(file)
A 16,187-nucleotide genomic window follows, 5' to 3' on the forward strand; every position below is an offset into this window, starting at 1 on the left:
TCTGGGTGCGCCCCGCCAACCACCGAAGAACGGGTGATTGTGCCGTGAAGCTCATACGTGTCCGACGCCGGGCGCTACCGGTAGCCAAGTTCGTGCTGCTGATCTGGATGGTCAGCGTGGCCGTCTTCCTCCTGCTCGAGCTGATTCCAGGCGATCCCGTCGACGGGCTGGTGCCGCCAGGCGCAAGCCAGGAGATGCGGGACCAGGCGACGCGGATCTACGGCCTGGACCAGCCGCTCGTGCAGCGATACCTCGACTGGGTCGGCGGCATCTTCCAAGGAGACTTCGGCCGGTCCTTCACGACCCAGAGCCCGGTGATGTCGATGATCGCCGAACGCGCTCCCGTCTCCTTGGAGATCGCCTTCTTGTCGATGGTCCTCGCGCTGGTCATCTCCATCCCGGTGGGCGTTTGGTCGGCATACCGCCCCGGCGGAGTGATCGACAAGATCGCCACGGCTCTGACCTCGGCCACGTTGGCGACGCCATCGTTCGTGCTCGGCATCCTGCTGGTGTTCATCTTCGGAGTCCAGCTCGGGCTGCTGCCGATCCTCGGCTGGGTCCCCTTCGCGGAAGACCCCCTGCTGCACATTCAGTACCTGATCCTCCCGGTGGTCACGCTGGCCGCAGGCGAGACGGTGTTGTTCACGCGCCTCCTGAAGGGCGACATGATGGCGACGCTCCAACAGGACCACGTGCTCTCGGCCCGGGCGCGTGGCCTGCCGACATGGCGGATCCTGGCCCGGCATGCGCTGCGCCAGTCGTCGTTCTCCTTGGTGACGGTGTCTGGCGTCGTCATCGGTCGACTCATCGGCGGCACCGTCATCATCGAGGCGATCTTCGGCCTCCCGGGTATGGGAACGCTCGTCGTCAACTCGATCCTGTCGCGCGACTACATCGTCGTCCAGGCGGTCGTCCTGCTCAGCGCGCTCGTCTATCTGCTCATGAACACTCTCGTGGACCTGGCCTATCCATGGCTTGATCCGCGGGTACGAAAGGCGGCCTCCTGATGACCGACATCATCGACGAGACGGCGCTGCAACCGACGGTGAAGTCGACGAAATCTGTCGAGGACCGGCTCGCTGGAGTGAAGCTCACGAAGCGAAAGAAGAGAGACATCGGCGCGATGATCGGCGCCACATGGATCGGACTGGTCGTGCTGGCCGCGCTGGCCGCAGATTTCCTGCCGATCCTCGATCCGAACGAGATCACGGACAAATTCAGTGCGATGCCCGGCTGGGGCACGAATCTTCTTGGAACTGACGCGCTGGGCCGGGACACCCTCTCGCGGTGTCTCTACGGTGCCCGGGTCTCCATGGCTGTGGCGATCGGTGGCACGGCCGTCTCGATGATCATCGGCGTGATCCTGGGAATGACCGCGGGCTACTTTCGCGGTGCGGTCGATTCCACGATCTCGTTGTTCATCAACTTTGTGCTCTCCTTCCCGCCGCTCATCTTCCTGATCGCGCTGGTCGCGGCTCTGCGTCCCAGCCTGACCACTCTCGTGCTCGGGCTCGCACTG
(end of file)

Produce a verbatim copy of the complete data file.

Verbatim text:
A 16,187-nucleotide genomic window follows, 5' to 3' on the forward strand; every position below is an offset into this window, starting at 1 on the left:
TCTGGGTGCGCCCCGCCAACCACCGAAGAACGGGTGATTGTGCCGTGAAGCTCATACGTGTCCGACGCCGGGCGCTACCGGTAGCCAAGTTCGTGCTGCTGATCTGGATGGTCAGCGTGGCCGTCTTCCTCCTGCTCGAGCTGATTCCAGGCGATCCCGTCGACGGGCTGGTGCCGCCAGGCGCAAGCCAGGAGATGCGGGACCAGGCGACGCGGATCTACGGCCTGGACCAGCCGCTCGTGCAGCGATACCTCGACTGGGTCGGCGGCATCTTCCAAGGAGACTTCGGCCGGTCCTTCACGACCCAGAGCCCGGTGATGTCGATGATCGCCGAACGCGCTCCCGTCTCCTTGGAGATCGCCTTCTTGTCGATGGTCCTCGCGCTGGTCATCTCCATCCCGGTGGGCGTTTGGTCGGCATACCGCCCCGGCGGAGTGATCGACAAGATCGCCACGGCTCTGACCTCGGCCACGTTGGCGACGCCATCGTTCGTGCTCGGCATCCTGCTGGTGTTCATCTTCGGAGTCCAGCTCGGGCTGCTGCCGATCCTCGGCTGGGTCCCCTTCGCGGAAGACCCCCTGCTGCACATTCAGTACCTGATCCTCCCGGTGGTCACGCTGGCCGCAGGCGAGACGGTGTTGTTCACGCGCCTCCTGAAGGGCGACATGATGGCGACGCTCCAACAGGACCACGTGCTCTCGGCCCGGGCGCGTGGCCTGCCGACATGGCGGATCCTGGCCCGGCATGCGCTGCGCCAGTCGTCGTTCTCCTTGGTGACGGTGTCTGGCGTCGTCATCGGTCGACTCATCGGCGGCACCGTCATCATCGAGGCGATCTTCGGCCTCCCGGGTATGGGAACGCTCGTCGTCAACTCGATCCTGTCGCGCGACTACATCGTCGTCCAGGCGGTCGTCCTGCTCAGCGCGCTCGTCTATCTGCTCATGAACACTCTCGTGGACCTGGCCTATCCATGGCTTGATCCGCGGGTACGAAAGGCGGCCTCCTGATGACCGACATCATCGACGAGACGGCGCTGCAACCGACGGTGAAGTCGACGAAATCTGTCGAGGACCGGCTCGCTGGAGTGAAGCTCACGAAGCGAAAGAAGAGAGACATCGGCGCGATGATCGGCGCCACATGGATCGGACTGGTCGTGCTGGCCGCGCTGGCCGCAGATTTCCTGCCGATCCTCGATCCGAACGAGATCACGGACAAATTCAGTGCGATGCCCGGCTGGGGCACGAATCTTCTTGGAACTGACGCGCTGGGCCGGGACACCCTCTCGCGGTGTCTCTACGGTGCCCGGGTCTCCATGGCTGTGGCGATCGGTGGCACGGCCGTCTCGATGATCATCGGCGTGATCCTGGGAATGACCGCGGGCTACTTTCGCGGTGCGGTCGATTCCACGATCTCGTTGTTCATCAACTTTGTGCTCTCCTTCCCGCCGCTCATCTTCCTGATCGCGCTGGTCGCGGCTCTGCGTCCCAGCCTGACCACTCTCGTGCTCGGGCTCGCACTG